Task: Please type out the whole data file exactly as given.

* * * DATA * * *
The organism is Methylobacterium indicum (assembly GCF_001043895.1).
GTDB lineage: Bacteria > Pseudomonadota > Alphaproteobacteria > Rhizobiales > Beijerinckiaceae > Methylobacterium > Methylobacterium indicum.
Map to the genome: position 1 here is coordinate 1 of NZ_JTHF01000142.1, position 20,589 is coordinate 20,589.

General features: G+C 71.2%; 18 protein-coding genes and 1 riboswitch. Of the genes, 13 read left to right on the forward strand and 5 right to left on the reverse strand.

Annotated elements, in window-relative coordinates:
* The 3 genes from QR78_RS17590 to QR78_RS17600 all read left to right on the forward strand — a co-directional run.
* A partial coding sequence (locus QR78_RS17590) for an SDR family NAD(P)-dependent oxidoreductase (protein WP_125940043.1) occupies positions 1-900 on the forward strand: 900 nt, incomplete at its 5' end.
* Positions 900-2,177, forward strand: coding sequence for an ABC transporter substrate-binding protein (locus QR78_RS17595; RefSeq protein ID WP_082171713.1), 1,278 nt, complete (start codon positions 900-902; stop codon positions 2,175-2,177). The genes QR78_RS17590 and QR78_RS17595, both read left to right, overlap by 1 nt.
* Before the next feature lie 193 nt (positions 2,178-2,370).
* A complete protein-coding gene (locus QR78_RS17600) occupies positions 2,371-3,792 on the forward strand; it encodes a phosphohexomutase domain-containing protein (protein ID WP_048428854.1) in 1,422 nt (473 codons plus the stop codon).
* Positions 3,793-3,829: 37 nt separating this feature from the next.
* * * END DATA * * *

The organism is Methylobacterium indicum (assembly GCF_001043895.1).
GTDB lineage: Bacteria > Pseudomonadota > Alphaproteobacteria > Rhizobiales > Beijerinckiaceae > Methylobacterium > Methylobacterium indicum.
Map to the genome: position 1 here is coordinate 1 of NZ_JTHF01000142.1, position 20,589 is coordinate 20,589.

General features: G+C 71.2%; 18 protein-coding genes and 1 riboswitch. Of the genes, 13 read left to right on the forward strand and 5 right to left on the reverse strand.

Annotated elements, in window-relative coordinates:
* The 3 genes from QR78_RS17590 to QR78_RS17600 all read left to right on the forward strand — a co-directional run.
* A partial coding sequence (locus QR78_RS17590) for an SDR family NAD(P)-dependent oxidoreductase (protein WP_125940043.1) occupies positions 1-900 on the forward strand: 900 nt, incomplete at its 5' end.
* Positions 900-2,177, forward strand: coding sequence for an ABC transporter substrate-binding protein (locus QR78_RS17595; RefSeq protein ID WP_082171713.1), 1,278 nt, complete (start codon positions 900-902; stop codon positions 2,175-2,177). The genes QR78_RS17590 and QR78_RS17595, both read left to right, overlap by 1 nt.
* Before the next feature lie 193 nt (positions 2,178-2,370).
* A complete protein-coding gene (locus QR78_RS17600) occupies positions 2,371-3,792 on the forward strand; it encodes a phosphohexomutase domain-containing protein (protein ID WP_048428854.1) in 1,422 nt (473 codons plus the stop codon).
* Positions 3,793-3,829: 37 nt separating this feature from the next.